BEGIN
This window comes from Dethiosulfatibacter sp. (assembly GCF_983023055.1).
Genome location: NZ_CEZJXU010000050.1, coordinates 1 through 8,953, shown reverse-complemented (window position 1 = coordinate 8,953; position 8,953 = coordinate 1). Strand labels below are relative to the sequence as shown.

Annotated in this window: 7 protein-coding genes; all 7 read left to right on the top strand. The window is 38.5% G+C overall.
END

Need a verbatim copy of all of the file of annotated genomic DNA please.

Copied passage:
This window comes from Dethiosulfatibacter sp. (assembly GCF_983023055.1).
Genome location: NZ_CEZJXU010000050.1, coordinates 1 through 8,953, shown reverse-complemented (window position 1 = coordinate 8,953; position 8,953 = coordinate 1). Strand labels below are relative to the sequence as shown.

Annotated in this window: 7 protein-coding genes; all 7 read left to right on the top strand. The window is 38.5% G+C overall.